Lab Industry Group Asks CMS to Extend PAMA Implementation Timeline to 2019
INDUSTRY NEWS TAGS: CMS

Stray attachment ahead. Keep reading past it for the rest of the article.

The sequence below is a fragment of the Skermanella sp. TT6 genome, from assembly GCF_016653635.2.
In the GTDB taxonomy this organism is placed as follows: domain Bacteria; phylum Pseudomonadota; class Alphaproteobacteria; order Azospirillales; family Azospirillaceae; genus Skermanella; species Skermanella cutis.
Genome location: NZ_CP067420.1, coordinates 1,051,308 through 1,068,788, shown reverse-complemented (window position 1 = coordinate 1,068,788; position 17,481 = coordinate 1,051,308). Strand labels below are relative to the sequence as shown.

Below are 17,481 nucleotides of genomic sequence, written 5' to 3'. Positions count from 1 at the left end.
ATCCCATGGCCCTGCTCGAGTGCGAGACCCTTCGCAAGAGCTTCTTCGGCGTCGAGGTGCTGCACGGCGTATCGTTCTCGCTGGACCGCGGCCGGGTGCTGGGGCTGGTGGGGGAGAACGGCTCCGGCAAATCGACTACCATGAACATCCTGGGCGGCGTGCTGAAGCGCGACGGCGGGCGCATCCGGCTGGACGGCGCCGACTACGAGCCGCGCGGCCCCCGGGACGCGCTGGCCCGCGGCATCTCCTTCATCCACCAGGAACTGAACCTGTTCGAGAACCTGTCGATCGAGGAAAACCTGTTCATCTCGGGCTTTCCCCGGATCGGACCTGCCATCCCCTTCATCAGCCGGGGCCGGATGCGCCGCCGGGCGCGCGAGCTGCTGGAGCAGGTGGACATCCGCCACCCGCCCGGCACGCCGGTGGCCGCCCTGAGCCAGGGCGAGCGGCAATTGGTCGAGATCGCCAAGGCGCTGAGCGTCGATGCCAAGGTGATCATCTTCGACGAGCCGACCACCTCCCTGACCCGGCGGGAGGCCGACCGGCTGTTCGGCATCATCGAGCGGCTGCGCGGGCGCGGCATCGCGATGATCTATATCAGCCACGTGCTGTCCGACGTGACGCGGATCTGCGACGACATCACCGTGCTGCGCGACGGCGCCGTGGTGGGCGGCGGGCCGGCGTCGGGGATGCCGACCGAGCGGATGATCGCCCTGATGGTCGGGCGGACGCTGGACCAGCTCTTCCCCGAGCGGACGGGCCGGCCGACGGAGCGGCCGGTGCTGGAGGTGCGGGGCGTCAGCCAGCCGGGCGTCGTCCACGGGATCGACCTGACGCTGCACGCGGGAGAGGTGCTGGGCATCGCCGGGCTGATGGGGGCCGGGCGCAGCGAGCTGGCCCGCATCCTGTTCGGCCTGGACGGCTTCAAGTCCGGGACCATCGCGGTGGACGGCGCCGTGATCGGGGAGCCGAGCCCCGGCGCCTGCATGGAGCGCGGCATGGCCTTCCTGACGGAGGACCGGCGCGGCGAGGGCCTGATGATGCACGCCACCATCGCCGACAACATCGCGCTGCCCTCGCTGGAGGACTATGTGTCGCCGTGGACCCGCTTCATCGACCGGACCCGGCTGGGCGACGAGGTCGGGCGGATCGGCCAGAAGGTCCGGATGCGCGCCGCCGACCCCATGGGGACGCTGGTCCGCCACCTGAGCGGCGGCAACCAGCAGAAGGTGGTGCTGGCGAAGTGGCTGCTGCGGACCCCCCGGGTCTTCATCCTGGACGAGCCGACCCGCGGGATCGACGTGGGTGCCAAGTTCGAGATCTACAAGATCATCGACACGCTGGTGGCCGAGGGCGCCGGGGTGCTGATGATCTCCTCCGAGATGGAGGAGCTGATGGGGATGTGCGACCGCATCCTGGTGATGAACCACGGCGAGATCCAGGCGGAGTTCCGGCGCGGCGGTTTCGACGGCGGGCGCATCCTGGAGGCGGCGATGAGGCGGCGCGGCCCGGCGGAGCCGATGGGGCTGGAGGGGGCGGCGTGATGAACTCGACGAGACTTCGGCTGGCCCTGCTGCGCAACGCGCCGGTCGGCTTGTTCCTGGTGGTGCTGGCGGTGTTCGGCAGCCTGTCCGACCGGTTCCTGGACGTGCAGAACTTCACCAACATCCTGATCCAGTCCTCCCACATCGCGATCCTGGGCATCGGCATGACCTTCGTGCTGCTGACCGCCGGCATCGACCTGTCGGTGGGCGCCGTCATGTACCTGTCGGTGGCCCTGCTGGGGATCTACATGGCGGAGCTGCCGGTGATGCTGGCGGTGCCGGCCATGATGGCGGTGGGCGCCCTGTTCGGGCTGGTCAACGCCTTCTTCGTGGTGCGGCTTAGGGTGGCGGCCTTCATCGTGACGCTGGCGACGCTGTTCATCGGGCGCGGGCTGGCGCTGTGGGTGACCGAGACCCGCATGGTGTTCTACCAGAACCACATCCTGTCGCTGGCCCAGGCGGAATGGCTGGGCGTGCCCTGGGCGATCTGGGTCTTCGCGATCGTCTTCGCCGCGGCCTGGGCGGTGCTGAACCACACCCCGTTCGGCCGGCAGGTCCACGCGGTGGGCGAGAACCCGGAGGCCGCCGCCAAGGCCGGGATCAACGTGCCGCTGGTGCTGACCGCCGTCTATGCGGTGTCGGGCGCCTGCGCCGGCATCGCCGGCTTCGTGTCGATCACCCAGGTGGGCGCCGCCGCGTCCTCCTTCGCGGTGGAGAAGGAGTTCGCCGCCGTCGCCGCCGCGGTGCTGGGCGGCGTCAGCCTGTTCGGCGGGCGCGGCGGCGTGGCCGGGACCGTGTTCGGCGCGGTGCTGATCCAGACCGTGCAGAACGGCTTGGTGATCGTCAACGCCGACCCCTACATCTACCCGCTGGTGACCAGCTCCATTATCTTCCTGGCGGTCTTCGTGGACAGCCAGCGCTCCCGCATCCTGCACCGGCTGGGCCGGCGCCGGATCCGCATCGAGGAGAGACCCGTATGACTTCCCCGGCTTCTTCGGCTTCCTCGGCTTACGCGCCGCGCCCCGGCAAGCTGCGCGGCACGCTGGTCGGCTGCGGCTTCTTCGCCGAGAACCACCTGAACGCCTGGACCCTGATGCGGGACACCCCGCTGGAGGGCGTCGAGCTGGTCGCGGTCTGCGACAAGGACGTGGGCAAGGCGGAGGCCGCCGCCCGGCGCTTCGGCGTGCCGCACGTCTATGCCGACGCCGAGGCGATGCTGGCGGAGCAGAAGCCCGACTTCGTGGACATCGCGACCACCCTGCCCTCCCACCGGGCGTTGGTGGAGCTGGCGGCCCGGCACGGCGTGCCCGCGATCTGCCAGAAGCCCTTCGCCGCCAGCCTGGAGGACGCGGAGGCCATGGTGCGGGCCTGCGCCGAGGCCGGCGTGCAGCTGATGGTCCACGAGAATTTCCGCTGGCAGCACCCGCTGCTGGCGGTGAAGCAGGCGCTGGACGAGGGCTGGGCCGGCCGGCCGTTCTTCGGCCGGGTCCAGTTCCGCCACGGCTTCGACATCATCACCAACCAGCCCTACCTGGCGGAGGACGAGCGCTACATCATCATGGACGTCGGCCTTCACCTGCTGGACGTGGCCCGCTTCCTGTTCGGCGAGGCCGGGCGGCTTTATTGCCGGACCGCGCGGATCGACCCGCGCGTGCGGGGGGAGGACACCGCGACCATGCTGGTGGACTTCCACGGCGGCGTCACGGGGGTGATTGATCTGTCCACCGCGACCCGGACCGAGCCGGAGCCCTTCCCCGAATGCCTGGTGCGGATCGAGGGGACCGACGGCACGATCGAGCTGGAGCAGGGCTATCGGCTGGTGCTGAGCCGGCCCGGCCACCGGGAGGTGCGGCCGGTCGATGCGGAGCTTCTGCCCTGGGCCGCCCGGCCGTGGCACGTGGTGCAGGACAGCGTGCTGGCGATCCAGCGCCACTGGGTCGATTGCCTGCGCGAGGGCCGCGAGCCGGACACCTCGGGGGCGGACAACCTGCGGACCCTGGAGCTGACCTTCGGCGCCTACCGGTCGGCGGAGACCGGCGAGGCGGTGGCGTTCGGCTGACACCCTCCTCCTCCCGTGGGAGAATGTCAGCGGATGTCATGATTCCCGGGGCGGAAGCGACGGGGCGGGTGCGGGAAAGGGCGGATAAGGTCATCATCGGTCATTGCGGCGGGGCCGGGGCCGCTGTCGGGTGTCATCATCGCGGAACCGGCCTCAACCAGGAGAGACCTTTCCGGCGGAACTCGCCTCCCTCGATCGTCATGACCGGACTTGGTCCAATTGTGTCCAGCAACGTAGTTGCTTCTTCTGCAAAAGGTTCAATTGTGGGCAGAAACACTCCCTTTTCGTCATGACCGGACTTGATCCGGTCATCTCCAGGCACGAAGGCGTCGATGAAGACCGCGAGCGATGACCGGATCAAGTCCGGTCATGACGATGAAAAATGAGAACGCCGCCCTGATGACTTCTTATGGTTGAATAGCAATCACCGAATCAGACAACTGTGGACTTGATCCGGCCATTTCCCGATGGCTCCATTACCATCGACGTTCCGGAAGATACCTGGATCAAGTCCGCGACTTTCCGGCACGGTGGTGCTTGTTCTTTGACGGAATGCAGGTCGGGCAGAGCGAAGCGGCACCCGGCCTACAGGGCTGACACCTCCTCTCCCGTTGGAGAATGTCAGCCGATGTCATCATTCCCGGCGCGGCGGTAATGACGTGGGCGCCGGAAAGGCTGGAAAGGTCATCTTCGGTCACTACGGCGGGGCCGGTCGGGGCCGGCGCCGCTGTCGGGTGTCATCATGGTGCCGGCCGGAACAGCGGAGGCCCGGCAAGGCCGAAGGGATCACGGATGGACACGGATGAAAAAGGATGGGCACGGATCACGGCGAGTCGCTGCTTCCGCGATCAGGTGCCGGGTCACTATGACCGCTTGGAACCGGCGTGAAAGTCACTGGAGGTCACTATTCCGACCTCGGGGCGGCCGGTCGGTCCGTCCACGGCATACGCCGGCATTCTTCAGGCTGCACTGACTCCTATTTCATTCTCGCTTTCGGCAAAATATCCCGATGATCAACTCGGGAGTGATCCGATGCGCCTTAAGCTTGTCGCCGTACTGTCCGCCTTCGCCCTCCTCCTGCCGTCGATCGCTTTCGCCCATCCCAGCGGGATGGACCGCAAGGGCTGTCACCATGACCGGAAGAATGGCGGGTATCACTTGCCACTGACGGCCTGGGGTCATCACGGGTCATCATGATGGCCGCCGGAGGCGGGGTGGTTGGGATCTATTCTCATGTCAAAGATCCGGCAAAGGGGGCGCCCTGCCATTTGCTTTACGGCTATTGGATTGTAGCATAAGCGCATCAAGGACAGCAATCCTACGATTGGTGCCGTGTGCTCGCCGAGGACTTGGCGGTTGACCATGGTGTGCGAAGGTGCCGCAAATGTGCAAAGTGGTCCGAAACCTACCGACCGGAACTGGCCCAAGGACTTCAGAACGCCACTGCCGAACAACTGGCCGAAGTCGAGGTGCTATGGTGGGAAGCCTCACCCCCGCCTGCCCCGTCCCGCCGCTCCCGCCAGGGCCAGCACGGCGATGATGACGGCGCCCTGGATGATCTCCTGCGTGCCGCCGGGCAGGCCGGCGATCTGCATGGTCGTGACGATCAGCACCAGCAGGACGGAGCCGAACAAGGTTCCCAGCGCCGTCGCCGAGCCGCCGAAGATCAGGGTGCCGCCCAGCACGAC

The American Clinical Laboratory Association has asked CMS to delay implementation of a new market-based payment system by another year. CMS is aware that labs have encountered technical challenges in reporting the data the agency needs to publish a fee schedule based on private payor rates and implement the Protecting Access to Medicare Act by Jan. 1, 2018, as planned. The agency is considering labs' request for an extension, according to an agency official. The ACLA explained that the goal of the requested delay is to redefine the term "applicable laboratories" so that it "represents a true snapshot of the actual laboratory industry." The delay would also ensure that "CMS has the capacity to accept and analyze the enormous data files laboratories will be submitting," and "allow laboratories time to actually gather, format, and validate the data for submission. For clinical lab fee schedule rates to accurately reflect and follow market prices, CMS must ensure that the applicable laboratory definition allows hospital outreach laboratories to report private market rates. Only through adequate sampling of all significant laboratory market sectors can we be assured that new CLFS rates under PAMA accurately reflect the market." Carol Blackford, director of CMS's Hospital and Ambulatory Policy Group, noted at the meeting yesterday that one of the most common questions CMS is getting from labs is whether they qualify as an applicable lab. Blackford acknowledged that CMS has received a number of requests from individual labs and major industry organizations for an extension to the reporting period. "What we have heard is that they've encountered many unexpected issues with compiling the data, having vendor software that may not be updated, and the large volume of manual remittances lacking HCPCS billing codes," she said. "So, it's turned out to be a bit more cumbersome than was anticipated." Another reason for this may be because labs are finding the data reporting portal hard to navigate. ACLA members worked with CMS to test its web-based data reporting portal at the end of last year, which revealed "significant problems," and many labs were unable to submit data during the testing period. "These flaws have remained in place during the data reporting period, as labs have attempted to submit private payor data, per the ACLA." Regarding the requests to delay PAMA implementation, however, Blackford was more conciliatory. She and others have discussed this with senior leadership at CMS, and "we're hoping to be able to make a determination as quickly as possible," she said. "We are committed to implementing the statutory requirement and are committed to working together to assure that our lab fee schedule payments are accurate and transparent."